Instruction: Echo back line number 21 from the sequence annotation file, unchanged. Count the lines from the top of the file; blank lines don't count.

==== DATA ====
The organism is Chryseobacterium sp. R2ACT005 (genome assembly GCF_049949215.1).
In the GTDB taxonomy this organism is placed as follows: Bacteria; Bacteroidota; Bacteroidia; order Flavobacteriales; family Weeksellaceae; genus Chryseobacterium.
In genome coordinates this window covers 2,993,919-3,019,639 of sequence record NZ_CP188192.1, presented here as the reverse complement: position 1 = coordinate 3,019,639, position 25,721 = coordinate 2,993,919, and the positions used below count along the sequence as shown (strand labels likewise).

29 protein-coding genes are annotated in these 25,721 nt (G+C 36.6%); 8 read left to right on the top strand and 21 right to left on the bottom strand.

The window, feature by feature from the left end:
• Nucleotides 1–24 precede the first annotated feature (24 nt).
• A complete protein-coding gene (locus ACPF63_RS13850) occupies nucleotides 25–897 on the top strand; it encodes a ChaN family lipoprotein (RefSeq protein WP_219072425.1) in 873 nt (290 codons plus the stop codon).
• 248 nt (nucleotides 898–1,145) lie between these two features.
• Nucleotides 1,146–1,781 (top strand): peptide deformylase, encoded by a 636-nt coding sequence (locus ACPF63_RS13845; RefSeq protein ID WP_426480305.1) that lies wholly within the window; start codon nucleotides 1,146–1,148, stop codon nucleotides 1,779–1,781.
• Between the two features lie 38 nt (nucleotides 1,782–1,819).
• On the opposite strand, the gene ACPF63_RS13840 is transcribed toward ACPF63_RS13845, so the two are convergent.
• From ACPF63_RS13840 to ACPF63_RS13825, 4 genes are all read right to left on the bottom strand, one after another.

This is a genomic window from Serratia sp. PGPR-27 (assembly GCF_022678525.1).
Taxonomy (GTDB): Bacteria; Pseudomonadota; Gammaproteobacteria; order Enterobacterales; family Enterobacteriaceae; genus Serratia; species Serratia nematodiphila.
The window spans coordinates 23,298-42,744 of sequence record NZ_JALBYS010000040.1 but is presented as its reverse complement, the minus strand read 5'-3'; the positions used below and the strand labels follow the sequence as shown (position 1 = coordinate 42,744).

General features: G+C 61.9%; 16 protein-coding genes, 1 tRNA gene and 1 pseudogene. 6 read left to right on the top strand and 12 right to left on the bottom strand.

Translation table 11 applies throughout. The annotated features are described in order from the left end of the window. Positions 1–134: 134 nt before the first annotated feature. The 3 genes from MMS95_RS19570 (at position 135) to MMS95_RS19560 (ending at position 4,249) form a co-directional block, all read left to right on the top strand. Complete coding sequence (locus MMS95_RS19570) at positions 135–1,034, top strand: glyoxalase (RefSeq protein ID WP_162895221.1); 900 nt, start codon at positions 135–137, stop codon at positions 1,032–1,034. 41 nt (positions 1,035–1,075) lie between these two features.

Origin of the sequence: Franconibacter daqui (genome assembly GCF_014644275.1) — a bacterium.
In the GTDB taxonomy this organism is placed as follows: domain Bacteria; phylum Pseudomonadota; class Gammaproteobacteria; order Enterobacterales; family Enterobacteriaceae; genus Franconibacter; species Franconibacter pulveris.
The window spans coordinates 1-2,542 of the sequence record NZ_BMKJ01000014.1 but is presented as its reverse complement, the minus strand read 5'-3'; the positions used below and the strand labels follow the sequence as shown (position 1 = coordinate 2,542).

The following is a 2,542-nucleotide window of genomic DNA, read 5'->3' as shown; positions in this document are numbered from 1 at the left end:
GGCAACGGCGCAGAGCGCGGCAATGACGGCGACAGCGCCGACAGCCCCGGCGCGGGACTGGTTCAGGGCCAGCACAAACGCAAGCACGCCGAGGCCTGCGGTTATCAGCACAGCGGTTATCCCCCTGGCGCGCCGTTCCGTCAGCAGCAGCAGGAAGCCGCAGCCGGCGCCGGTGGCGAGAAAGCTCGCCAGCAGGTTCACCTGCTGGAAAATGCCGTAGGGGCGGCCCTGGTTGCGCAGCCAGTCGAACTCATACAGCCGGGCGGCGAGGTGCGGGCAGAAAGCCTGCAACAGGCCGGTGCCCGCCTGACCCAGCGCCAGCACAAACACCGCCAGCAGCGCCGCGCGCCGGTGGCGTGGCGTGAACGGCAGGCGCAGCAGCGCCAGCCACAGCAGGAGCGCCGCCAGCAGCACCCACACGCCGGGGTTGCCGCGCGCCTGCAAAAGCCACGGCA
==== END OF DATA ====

The following is a 2,542-nucleotide window of genomic DNA, read 5'->3' as shown; positions in this document are numbered from 1 at the left end: